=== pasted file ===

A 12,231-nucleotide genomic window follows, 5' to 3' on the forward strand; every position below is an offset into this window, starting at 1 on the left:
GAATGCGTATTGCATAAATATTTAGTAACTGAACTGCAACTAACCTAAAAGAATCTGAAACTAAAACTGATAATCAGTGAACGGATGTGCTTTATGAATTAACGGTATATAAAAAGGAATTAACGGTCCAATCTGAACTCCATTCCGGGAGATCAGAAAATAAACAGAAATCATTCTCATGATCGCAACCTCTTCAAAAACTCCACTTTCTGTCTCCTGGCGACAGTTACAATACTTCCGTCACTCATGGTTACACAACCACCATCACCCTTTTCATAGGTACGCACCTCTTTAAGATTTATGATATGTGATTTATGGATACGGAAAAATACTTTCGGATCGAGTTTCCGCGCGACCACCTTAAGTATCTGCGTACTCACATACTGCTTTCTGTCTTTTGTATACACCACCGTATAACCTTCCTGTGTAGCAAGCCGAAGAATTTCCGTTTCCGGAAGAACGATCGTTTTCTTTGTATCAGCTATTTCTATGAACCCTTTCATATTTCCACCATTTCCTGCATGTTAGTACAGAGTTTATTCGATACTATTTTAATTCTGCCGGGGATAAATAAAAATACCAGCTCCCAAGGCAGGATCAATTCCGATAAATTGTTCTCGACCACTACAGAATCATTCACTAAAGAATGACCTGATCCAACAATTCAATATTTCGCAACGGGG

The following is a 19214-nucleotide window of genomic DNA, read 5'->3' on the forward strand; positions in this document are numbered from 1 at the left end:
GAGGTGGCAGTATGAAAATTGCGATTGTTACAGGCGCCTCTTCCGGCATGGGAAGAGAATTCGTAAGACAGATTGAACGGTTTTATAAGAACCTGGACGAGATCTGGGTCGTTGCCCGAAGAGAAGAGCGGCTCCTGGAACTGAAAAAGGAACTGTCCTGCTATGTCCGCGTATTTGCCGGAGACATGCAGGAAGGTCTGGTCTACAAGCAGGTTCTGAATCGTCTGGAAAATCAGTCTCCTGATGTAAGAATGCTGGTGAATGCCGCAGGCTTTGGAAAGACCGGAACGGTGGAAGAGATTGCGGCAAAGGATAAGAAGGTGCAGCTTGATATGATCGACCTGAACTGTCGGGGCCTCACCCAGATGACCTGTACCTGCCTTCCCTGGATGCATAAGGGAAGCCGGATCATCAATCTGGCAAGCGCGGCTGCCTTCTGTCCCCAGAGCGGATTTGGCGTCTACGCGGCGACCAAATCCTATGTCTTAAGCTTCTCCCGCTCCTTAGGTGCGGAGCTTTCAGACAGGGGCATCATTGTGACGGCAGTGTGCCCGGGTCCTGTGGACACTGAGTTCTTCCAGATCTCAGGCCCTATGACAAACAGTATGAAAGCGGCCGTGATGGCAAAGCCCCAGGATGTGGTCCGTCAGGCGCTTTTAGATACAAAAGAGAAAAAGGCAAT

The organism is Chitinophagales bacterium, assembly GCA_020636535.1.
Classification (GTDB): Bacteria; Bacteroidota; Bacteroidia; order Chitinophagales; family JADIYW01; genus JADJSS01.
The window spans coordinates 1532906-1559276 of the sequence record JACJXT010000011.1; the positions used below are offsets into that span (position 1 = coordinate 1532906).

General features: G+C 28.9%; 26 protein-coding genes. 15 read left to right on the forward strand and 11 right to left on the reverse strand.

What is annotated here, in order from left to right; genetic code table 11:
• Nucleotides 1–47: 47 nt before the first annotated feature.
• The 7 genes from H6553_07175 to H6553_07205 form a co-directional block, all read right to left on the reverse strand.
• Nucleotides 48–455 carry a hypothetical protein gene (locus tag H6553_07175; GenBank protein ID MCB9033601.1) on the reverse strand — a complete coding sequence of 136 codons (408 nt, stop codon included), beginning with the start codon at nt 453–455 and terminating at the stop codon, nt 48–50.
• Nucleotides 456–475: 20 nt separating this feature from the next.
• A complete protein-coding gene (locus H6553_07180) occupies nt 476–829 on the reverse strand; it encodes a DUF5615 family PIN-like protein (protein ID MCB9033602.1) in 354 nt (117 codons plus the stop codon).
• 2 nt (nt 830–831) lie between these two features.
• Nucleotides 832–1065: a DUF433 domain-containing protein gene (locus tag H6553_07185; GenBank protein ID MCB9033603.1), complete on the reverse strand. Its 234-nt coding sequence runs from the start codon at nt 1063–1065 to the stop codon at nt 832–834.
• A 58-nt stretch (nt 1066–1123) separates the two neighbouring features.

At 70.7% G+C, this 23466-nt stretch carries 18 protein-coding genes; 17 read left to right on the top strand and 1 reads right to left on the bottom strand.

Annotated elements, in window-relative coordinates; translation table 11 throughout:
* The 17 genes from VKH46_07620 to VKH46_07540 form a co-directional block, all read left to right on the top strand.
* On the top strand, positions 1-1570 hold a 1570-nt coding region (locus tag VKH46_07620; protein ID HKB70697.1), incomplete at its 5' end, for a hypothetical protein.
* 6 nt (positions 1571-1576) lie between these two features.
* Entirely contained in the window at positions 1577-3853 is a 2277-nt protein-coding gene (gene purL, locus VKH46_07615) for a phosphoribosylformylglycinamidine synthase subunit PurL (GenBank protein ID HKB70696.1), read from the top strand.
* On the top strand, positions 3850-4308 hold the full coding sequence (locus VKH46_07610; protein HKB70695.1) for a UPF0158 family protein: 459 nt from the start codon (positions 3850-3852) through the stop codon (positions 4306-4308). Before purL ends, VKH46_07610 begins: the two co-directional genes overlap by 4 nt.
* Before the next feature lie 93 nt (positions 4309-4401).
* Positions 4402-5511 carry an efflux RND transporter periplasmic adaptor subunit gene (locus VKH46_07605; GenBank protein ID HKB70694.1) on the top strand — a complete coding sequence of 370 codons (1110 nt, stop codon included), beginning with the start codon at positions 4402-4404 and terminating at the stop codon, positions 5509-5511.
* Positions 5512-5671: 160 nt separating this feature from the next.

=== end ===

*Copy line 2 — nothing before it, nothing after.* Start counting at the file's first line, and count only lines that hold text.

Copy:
GAATGCGTATTGCATAAATATTTAGTAACTGAACTGCAACTAACCTAAAAGAATCTGAAACTAAAACTGATAATCAGTGAACGGATGTGCTTTATGAATTAACGGTATATAAAAAGGAATTAACGGTCCAATCTGAACTCCATTCCGGGAGATCAGAAAATAAACAGAAATCATTCTCATGATCGCAACCTCTTCAAAAACTCCACTTTCTGTCTCCTGGCGACAGTTACAATACTTCCGTCACTCATGGTTACACAACCACCATCACCCTTTTCATAGGTACGCACCTCTTTAAGATTTATGATATGTGATTTATGGATACGGAAAAATACTTTCGGATCGAGTTTCCGCGCGACCACCTTAAGTATCTGCGTACTCACATACTGCTTTCTGTCTTTTGTATACACCACCGTATAACCTTCCTGTGTAGCAAGCCGAAGAATTTCCGTTTCCGGAAGAACGATCGTTTTCTTTGTATCAGCTATTTCTATGAACCCTTTCATATTTCCACCATTTCCTGCATGTTAGTACAGAGTTTATTCGATACTATTTTAATTCTGCCGGGGATAAATAAAAATACCAGCTCCCAAGGCAGGATCAATTCCGATAAATTGTTCTCGACCACTACAGAATCATTCACTAAAGAATGACCTGATCCAACAATTCAATATTTCGCAACGGGG